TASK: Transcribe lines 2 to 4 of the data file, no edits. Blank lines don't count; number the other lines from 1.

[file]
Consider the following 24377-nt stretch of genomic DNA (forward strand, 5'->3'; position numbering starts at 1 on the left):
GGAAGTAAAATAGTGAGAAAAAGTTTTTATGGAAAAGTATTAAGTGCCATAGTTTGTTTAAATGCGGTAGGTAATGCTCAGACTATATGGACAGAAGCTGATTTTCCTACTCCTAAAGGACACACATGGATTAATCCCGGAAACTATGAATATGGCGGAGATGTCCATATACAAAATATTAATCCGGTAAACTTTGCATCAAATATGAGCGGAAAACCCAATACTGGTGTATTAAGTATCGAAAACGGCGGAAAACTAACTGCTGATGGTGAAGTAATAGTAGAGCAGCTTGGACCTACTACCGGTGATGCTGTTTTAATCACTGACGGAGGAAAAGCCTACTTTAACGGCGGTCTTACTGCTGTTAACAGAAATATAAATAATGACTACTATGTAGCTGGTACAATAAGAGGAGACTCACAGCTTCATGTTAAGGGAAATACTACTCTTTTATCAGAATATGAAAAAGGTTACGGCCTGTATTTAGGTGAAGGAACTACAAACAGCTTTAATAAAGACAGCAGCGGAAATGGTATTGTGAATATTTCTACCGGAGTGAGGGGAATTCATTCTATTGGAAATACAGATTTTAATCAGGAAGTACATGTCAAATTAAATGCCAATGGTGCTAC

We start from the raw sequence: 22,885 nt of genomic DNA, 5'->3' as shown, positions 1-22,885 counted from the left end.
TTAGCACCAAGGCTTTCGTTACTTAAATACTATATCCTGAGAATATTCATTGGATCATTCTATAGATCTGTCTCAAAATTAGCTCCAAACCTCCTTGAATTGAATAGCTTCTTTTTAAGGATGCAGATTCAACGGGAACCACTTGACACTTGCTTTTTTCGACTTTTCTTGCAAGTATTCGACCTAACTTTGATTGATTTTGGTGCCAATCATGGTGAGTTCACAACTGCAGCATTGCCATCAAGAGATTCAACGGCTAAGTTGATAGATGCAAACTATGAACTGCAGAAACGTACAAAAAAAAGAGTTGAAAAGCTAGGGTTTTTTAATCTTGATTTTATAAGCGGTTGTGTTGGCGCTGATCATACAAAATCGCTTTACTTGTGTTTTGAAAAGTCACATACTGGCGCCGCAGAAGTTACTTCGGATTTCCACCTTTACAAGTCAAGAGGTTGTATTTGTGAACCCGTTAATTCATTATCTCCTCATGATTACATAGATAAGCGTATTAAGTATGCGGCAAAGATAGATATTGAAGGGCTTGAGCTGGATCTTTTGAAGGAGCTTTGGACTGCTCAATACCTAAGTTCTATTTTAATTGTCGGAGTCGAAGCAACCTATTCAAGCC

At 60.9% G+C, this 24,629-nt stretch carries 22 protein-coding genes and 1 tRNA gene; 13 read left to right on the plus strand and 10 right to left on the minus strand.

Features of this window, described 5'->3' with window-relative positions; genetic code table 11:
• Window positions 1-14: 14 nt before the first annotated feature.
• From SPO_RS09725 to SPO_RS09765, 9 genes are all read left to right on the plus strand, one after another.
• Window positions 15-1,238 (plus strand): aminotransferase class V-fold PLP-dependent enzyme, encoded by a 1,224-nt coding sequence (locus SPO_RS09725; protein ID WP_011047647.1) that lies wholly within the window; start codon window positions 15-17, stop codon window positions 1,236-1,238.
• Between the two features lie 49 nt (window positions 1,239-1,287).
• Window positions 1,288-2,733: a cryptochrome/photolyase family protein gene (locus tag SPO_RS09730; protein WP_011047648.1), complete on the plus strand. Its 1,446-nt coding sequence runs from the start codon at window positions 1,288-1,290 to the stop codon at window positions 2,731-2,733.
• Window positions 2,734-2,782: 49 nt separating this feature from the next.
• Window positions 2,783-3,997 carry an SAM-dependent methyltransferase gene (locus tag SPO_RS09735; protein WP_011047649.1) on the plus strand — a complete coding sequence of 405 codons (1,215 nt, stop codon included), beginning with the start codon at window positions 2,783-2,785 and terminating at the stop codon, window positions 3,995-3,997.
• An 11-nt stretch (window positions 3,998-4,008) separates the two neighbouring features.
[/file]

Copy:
GGAAGTAAAATAGTGAGAAAAAGTTTTTATGGAAAAGTATTAAGTGCCATAGTTTGTTTAAATGCGGTAGGTAATGCTCAGACTATATGGACAGAAGCTGATTTTCCTACTCCTAAAGGACACACATGGATTAATCCCGGAAACTATGAATATGGCGGAGATGTCCATATACAAAATATTAATCCGGTAAACTTTGCATCAAATATGAGCGGAAAACCCAATACTGGTGTATTAAGTATCGAAAACGGCGGAAAACTAACTGCTGATGGTGAAGTAATAGTAGAGCAGCTTGGACCTACTACCGGTGATGCTGTTTTAATCACTGACGGAGGAAAAGCCTACTTTAACGGCGGTCTTACTGCTGTTAACAGAAATATAAATAATGACTACTATGTAGCTGGTACAATAAGAGGAGACTCACAGCTTCATGTTAAGGGAAATACTACTCTTTTATCAGAATATGAAAAAGGTTACGGCCTGTATTTAGGTGAAGGAACTACAAACAGCTTTAATAAAGACAGCAGCGGAAATGGTATTGTGAATATTTCTACCGGAGTGAGGGGAATTCATTCTATTGGAAATACAGATTTTAATCAGGAAGTACATGTCAAATTAAATGCCAATGGTGCTAC

We start from the raw sequence: 22,885 nt of genomic DNA, 5'->3' as shown, positions 1-22,885 counted from the left end.
TTAGCACCAAGGCTTTCGTTACTTAAATACTATATCCTGAGAATATTCATTGGATCATTCTATAGATCTGTCTCAAAATTAGCTCCAAACCTCCTTGAATTGAATAGCTTCTTTTTAAGGATGCAGATTCAACGGGAACCACTTGACACTTGCTTTTTTCGACTTTTCTTGCAAGTATTCGACCTAACTTTGATTGATTTTGGTGCCAATCATGGTGAGTTCACAACTGCAGCATTGCCATCAAGAGATTCAACGGCTAAGTTGATAGATGCAAACTATGAACTGCAGAAACGTACAAAAAAAAGAGTTGAAAAGCTAGGGTTTTTTAATCTTGATTTTATAAGCGGTTGTGTTGGCGCTGATCATACAAAATCGCTTTACTTGTGTTTTGAAAAGTCACATACTGGCGCCGCAGAAGTTACTTCGGATTTCCACCTTTACAAGTCAAGAGGTTGTATTTGTGAACCCGTTAATTCATTATCTCCTCATGATTACATAGATAAGCGTATTAAGTATGCGGCAAAGATAGATATTGAAGGGCTTGAGCTGGATCTTTTGAAGGAGCTTTGGACTGCTCAATACCTAAGTTCTATTTTAATTGTCGGAGTCGAAGCAACCTATTCAAGCC